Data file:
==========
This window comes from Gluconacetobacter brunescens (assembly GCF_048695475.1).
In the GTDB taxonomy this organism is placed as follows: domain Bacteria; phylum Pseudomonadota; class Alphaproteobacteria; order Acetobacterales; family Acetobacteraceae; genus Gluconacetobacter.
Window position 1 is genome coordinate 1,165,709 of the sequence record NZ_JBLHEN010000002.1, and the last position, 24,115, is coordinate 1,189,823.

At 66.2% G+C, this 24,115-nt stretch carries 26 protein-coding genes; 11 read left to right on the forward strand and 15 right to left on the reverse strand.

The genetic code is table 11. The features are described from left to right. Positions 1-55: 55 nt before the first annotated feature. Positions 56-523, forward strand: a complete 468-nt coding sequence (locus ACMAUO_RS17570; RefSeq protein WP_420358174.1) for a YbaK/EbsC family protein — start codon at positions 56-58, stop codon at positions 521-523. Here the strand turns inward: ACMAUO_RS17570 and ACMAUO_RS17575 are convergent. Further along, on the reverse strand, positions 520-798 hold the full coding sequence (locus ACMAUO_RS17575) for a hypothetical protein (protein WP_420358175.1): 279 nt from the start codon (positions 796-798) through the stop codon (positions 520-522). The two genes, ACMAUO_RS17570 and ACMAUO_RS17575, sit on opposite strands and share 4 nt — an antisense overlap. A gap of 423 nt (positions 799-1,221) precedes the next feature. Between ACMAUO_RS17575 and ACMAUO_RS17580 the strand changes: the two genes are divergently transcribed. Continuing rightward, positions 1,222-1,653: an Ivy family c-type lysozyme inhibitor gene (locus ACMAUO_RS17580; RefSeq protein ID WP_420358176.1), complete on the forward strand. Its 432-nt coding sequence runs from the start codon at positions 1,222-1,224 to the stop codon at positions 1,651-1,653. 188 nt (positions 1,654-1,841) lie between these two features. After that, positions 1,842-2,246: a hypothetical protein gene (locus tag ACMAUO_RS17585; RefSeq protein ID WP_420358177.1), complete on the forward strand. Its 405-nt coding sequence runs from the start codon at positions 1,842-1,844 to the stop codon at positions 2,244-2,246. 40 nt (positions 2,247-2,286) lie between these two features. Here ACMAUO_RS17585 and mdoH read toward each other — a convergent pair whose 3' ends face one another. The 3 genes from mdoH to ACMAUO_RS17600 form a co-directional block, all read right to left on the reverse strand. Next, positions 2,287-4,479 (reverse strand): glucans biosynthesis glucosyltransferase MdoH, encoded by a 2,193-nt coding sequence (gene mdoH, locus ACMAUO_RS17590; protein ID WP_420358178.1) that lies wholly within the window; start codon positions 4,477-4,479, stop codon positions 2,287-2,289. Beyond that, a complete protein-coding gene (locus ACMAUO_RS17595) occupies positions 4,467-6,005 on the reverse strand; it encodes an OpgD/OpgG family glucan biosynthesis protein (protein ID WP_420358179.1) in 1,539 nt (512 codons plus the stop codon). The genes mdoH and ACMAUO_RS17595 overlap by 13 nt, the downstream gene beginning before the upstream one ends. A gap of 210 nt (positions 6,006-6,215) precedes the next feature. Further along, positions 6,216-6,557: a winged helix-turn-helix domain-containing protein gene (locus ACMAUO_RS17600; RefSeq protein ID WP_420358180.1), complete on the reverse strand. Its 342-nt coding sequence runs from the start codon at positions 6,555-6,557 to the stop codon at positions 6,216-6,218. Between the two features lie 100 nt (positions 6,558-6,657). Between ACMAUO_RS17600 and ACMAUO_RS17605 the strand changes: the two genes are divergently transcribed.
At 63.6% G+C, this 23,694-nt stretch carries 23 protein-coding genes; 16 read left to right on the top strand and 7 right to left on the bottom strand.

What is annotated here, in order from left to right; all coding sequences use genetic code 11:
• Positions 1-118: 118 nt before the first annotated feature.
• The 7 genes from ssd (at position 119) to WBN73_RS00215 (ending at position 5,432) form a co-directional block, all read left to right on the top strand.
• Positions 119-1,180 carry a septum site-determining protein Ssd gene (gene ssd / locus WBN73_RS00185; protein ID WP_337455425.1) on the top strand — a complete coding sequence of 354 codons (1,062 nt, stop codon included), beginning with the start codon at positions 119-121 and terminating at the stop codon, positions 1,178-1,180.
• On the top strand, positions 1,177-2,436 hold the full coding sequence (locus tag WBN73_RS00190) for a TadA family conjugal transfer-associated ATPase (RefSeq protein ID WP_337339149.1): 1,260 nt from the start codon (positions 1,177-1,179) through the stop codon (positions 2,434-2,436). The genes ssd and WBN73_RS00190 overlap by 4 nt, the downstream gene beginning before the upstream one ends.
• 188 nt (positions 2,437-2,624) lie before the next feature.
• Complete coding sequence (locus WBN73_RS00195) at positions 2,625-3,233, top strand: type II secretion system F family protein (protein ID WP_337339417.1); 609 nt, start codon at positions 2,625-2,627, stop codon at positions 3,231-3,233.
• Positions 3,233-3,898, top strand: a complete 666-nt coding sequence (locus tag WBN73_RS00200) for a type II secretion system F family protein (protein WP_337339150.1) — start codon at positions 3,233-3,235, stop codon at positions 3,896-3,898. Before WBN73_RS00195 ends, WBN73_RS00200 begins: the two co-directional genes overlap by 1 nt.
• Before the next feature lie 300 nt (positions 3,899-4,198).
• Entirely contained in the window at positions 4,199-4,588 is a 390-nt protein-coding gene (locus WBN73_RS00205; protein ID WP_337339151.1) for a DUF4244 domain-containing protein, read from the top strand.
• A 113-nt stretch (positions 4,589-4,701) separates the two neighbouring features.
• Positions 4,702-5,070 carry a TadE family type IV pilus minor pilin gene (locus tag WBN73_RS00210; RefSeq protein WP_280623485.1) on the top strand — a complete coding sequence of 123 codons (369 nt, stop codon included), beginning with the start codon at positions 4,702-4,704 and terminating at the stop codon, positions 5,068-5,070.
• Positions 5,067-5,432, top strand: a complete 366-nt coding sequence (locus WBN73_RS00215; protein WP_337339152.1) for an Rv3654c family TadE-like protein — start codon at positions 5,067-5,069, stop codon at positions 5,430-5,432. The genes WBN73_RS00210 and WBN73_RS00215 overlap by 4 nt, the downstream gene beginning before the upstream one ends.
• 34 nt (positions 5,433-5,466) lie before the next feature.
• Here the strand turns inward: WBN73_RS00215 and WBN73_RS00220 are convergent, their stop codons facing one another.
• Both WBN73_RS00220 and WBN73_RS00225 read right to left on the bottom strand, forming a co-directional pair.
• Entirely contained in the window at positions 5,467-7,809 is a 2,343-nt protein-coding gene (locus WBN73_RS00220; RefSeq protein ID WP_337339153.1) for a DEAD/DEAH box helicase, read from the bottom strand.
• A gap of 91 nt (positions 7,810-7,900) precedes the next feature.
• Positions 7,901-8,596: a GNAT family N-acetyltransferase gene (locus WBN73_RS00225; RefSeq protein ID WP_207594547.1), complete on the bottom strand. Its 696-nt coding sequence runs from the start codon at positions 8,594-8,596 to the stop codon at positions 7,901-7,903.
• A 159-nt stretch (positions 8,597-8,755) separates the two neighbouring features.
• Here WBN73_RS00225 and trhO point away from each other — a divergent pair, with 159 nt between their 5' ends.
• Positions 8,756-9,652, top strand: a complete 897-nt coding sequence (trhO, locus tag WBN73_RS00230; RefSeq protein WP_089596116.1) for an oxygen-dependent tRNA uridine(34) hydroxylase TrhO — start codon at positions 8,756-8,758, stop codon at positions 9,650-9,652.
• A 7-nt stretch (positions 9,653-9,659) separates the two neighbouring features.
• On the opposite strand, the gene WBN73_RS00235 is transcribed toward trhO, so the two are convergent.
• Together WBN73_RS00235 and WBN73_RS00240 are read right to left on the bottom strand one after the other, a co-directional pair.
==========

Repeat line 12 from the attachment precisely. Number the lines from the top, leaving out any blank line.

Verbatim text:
• 188 nt (positions 2,437-2,624) lie before the next feature.